#### Intersection Types and Denotational Semantics: An Extended Abstract (Invited Paper)

T Y P E S
Intersection Types and Denotational Semantics: An Extended Abstract
Simona Ronchi Della Rocca 0
Category Invited Paper 0
0 Universita? degli Studi di Torino , dept Computer Science, Torino , Italy
This is a short survey of the use of intersection types for reasoning in a finitary way about terms interpretations in various models of lambda-calculus. 2012 ACM Subject Classification Theory of computation ? Denotational semantics Intersection types have been introduced by Coppo and Dezani [6], with the aim of enforcing the typability power of simple types, but they quite immediately turned out to be a very powerful tool to reason about the semantics properties of programming languages. In the general framework of denotational semantics of ?-calculus, intersection types supply a logical description of various kind of ?-models. In particular they allow for a finitary description of the interpretation of terms, through type assignment systems, assigning types to terms starting from a context (finite assignment of types to free variables). Terms are interpreted by sets either of types or of pairs of the shape (context, type), so reasoning about the interpretation of a term can be done via type inference; in fact, in order to prove the equivalence between two terms, it is sufficient to show that they share the same type derivations. Although the type inference is usually undecidable, such a logical description of models supplies concrete tools to reason in a finitary way about the interpretation of terms, since a derivation grasps a finite piece of the semantic-interpretations. The aim of this brief survey is to illustrate how this technique can be applied to three different classes of models, in the general settings of continuous, stable and relational semantics. I recall that a ?-model is a reflexive object in a cartesian closed category, i.e., a space D such that the set of morphisms from D to D is a retract of D (in a more concise way D . [D ? D]) [2].
and phrases Lambda-calculus; Lambda-models; Intersection types
Introduction
The first local description of a continuous ?-model through intersection types is in [3]. Then
various instances of continuous models have been studied (see, between others, [7, 8, 13, 1]).
A general correspondence between intersection types and continuous ?-models has been
described in [18].
where a ? C, and ? is a finite set of types.
Let ? be any pre-order on TC, extended to sets in the following way:
and closed under:
? ? ? ? ? ? ?
? ? ?, A ? B ? ? ? {A} ? ? ? {B}
?0 ? ?, A ? B
?
? ? A ? ?0 ? B
Let '? be the congruence induced by ?, and ?? the partial order on TC/ '?.
I Remark. In order to describe different approaches in a uniform manner, I do not use explicit
the intersection connective. A set of types {A1, ..., An} corresponds to the more standard
notation A1 ? ... ? An, where the intersection connective ? is considered modulo idempotency,
associativity and commutativity.
The continuous type assignment system, parametric with respect to C, ?, assigning to
?-terms types in TC is defined in Figure 1, where ?, ? (contexts) are functions from variables
to finite subsets of TC , such that ?(x) 6= ? for a finite number of variables.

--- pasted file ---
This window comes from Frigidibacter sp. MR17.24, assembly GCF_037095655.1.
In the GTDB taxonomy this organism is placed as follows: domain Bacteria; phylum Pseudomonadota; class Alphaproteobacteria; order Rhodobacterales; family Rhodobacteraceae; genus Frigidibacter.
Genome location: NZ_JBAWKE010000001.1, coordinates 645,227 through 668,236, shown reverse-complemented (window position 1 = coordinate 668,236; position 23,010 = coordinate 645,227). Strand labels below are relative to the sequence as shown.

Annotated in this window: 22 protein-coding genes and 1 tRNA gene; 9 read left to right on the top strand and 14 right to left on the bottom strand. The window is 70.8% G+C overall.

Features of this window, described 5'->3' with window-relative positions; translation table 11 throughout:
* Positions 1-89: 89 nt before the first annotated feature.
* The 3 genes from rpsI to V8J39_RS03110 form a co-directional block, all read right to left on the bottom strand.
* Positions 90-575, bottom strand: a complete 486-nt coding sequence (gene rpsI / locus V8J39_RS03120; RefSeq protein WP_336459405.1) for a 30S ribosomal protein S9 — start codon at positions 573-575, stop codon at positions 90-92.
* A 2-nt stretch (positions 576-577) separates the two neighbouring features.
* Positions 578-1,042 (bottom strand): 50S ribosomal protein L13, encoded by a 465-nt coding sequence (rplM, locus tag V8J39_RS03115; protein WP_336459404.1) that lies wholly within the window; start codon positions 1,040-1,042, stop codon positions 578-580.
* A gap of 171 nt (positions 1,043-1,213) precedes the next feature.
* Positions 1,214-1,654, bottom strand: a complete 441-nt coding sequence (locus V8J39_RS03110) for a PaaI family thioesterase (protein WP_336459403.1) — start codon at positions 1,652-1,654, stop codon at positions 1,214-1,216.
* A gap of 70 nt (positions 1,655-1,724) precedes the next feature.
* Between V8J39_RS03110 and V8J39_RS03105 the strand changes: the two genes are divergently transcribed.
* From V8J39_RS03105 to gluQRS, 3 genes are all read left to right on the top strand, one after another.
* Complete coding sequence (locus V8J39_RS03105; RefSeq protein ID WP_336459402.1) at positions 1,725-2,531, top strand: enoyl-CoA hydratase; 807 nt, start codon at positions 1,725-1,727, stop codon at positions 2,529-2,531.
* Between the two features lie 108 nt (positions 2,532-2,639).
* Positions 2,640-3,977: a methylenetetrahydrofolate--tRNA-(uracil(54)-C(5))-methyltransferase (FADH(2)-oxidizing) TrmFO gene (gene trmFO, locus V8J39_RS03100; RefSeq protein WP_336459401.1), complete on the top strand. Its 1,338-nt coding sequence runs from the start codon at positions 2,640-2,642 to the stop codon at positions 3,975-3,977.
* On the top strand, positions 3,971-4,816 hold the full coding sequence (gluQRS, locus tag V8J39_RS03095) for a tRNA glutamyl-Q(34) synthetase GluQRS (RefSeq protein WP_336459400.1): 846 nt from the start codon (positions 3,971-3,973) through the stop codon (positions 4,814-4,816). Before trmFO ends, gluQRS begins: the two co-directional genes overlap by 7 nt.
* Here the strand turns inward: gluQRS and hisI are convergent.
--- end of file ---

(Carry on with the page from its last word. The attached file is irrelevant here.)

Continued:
Every type assignment system of this kind can be seen as a finitary description of the
interpretation of terms in a continuous ?-model DC,?. In fact, for every set of types TC and
every partial order ??, the set of subsets of TC/ '? equipped with the partial order defined
as: (? vC,? ? if and only if ? ?? ?) is a prime-algebraic lattice DC,?, whose prime elements
are the singleton over TC/ '?.
Moreover, types are notations for step functions, interpreting ? ? A as a step function
approximating f , for every continuous function f such that A ? f (? ), for each ? wC,? ?.
Under this interpretation DC,? is a linear solution of the domain equation D . [D ?c D],
where [. ?c .] denotes the space of continuous functions ordered pointwise, and the linearity
of the solution means that both the immersion-projection functions map prime elements into
prime elements. Let us call linear continuous models the models of this class. So DC,? gives
rise to a linear continuous ?-model DC,?. On the other direction, every linear continuous
model can be described through a set of types equipped by a suitable intersection relation.
Let J.KDC,? be the interpretation function in DC,?, defined as usual: the following theorem
holds.
I Theorem 2. ? `C,? M : A if and only if A ? JMK?DC,? , for all ? such that ?(x) ? ?(x).
So the interpretation of a term in MC,? is simply the set of types that can be assigned to it.
I Remark. If we define a filter to be a set of types closed under ??, it turns out that the set
of types derivable for a given term is a filter. This justifies the fact that models of this kind
have been called ?filter models? in the literature.
I Example 3.
1. The filter model in [3] (where C is an infinite set of type constants and ? is the
preorder induced by the empty set of rules) supplies a solution of the domain equation
D = C ? [D ? D], through a coding where the type constant a codes the prime element
(a, ?), the type ? ? A codes the prime element (?, ? ? A), and the equation is solved by
the bijection (?, ? ? A) 7? ? ? A.
2. The D? model of Scott [19] is described by C = {a} and ? is induced by the rules
{a ? ? ? a, ? ? a ? a} ([18]).
3. The Park model [17] is described by C = {a}, and ? is induced by the rules {a ? {a} ?
a, {a} ? a ? a} ([13]).
3
Stable semantics
The stable semantics is based on the notion of stable functions, introduced by Berry [4]. Here
I will consider a particular class of models based on stable functions, namely the coherence
spaces of Girard [11, 10]. A general correspondence between intersection types and stable
?-model has been described in [15], based on a previous work studying the correspondence
between intersection types and qualitative models [12].
I Definition 4. Let C be a countable set of constants. Types and coherence type theory are
mutually defined as follows.
Types (TC,?) are defined as:
A, B ::= a | ? ? A
where a ? C, and ? is a finite set of types, such that
A, B ? ?, A 6'4 B.